An underground mine in Khudia belonging to Eastern Coalfields. Jharkhand, India. July 2017.
India is currently the third largest producer of coal in the world. According to the country’s Central Electricity Authority, there is enough coal being mined at present to keep power plants running till 2022.
Under the Paris Agreement – a United Nations framework on tackling climate change – which India has signed and ratified, the country agreed to limit fossil fuels to 40 percent of its overall energy usage by 2030. At present, fossil fuels make up over 70 percent of India’s energy usage, and the country continues to expand its coal-powered electric grid. The government claims that such expansion is necessary for India’s development needs, arguing that developed countries must bear a greater share of the cost of transition to clean energy.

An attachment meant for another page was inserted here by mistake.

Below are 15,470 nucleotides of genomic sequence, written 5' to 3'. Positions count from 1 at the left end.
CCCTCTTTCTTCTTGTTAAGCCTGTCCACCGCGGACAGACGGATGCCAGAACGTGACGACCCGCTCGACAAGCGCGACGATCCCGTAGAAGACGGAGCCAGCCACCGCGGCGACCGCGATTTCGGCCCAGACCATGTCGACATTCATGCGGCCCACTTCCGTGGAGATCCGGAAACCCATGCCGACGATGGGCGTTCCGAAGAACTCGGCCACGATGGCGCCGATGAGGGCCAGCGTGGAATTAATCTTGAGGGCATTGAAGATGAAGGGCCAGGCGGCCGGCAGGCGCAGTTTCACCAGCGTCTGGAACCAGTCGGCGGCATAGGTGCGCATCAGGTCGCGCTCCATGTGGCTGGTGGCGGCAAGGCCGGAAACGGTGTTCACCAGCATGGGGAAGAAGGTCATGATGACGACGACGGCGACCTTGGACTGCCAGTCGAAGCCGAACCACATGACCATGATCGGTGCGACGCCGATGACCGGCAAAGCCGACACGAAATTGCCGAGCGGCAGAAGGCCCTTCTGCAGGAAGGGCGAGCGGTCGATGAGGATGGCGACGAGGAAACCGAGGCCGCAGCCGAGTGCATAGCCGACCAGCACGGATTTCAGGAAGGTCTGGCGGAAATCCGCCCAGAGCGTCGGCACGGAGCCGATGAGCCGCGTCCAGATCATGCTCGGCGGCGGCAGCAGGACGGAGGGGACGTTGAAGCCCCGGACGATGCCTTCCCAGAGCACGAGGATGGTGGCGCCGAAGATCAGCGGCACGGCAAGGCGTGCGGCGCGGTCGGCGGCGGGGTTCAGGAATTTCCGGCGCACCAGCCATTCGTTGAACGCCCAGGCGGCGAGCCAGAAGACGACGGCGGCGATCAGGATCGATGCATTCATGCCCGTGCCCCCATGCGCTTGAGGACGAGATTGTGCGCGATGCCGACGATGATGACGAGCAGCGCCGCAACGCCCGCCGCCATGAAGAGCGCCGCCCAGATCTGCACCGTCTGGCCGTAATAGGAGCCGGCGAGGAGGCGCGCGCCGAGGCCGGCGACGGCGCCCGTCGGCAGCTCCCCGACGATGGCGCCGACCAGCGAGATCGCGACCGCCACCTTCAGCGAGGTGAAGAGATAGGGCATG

However, India’s argument for improving the lives of its citizens through fossil-fuel-powered development is in stark contrast to the actual working and living conditions of thousands of rural migrant workers toiling in and around India’s open-cast mines where the ground is excavated for ore. Jobs in the mining sector often pay minimum wage only, and as the industry hits critical mass, batches after batches of workers are laid off at whim, leaving many to scavenge for scraps to sell.
These photographs, taken between 2015 and 2017 across industrial sites in the states of Jharkhand and West Bengal, seek to expose the underbelly of this development: the exploitation and disposability of the workers, in juxtaposition with vast expanses of land scarred by open-cast mines.
Abhishek Basu is as a freelance photographer and works for various publishing houses on experimental storytelling techniques, book design, curation and multimedia. In 2017, he received a scholarship from burn magazine to attend a workshop in Puerto Rico with Magnum photographer David Alan Harvey. He is currently working on a book titled Ellipsis.